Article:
While commercial property investment has fallen, the commercial rental sector is looking much brighter.
Despite no clear route for the UK post-Brexit, or indeed whether Brexit goes ahead as questioned by the Guardian, the UK property market is on something of a rollercoaster ride.
Commercial Property Investment
2016 has been nothing if not turbulent. But post EU Referendum confusion, continued concerns about housing shortages and a slump in construction, what exactly are the prospects for the commercial property sector? Is it time to batten down the hatches, or should we be shutting out the hysteria and forging on regardless.
Fairhurst Estates managing director, John Thornley, provides an insight into his own opinion and a clear message to ‘keep calm and carry on’.
“It’s difficult to gauge exactly what kind of health the commercial property sector is in at present, with so many conflicting reports and opinions flying around. On the glass-half-empty side, there were dire predictions in the immediate aftermath of Brexit of a 20% fall in commercial property prices, driven by panic in the investment market. Some property funds triggered contingency clauses which led to a ‘run’ on their resources by investors, and deals based on existing valuations falling through.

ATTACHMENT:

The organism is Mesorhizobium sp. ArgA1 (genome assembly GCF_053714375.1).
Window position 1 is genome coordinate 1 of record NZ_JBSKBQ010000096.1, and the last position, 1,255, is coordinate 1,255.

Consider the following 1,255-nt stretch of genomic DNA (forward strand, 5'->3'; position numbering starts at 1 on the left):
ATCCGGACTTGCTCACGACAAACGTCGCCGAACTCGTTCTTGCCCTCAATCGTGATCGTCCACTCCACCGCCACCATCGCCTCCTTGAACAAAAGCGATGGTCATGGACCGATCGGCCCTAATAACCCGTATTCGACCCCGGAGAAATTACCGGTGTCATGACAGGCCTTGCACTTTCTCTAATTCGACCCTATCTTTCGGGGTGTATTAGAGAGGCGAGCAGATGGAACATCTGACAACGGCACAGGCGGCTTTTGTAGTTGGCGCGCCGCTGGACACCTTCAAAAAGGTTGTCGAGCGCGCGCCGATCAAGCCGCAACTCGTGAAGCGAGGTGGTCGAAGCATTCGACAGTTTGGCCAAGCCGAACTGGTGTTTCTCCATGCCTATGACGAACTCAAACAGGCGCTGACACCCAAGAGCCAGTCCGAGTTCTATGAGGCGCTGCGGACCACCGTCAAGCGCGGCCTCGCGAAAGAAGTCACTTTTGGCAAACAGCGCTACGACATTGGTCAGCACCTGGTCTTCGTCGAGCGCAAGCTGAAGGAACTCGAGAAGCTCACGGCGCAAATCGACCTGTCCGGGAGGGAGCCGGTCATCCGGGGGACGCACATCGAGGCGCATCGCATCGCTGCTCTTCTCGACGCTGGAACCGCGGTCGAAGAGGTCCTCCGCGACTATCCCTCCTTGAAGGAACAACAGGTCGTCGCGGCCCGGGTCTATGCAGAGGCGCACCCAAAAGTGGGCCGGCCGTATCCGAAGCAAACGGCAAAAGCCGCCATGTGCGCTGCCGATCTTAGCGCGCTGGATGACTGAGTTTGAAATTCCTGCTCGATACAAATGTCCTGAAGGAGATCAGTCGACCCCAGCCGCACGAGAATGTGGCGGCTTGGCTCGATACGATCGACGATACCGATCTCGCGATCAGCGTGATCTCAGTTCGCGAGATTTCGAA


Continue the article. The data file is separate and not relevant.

“We should not allow ourselves to believe media hype and fear mongering – if we allow ourselves to, we can talk ourselves into recession – not much fundamentally has changed since the Brexit vote and it will be years before anything does – no business can or should stand still so not a time to do nothing.”
Post Brexit Investment down
According to the latest RICS Commercial Property Market Survey, commercial property investment has fallen to its lowest level in two years during the second quarter of 2016.
John continues: “Naturally, a fall in available finance has a knock-on effect in the way people think about everything from valuations to lease renewals. Yet prior to the Brexit vote, De Montfort reported that end-of-year lending in the commercial property sector for 2015 had risen for the first time since 2008.
“It is always going to be difficult to quell investors’ jitters in times of uncertainty, especially when it comes to commercial property investment and property finance – putting your liquid assets into illiquid bricks and mortar requires a leap of faith fewer are prepared to make when the road gets rocky.
“News of further slowdown in the beleaguered construction industry won’t help, of course.
“But with the Bank of England’s decision to relax lending rules to release £150bn into the economy, perhaps the post-vote investment blues will turn out to be only a temporary blip.”
Rents hold firm
A much rosier picture emerges from commercial rents. Values across the UK sector increased by 1% in the second quarter of 2016, boosted significantly by an 8.9% increase in prime high street rentals in Central London. This followed rental values for prime office space increasing by 1.4% in the first quarter of 2016, repeating the figure for the last quarter of 2015 – the best figures recorded since the 2008 financial crash.
“Given the Brexit effect, for rental values nationwide to remain more or less stable is a certain indication that the market is far from being in dire straits.
“A degree of uncertainty will undoubtedly persist over the coming months, but whilst demand exists, so does hope for continued growth. That in turn will encourage investors back to the table. Hold onto your hats; it will definitely be an interesting ride.”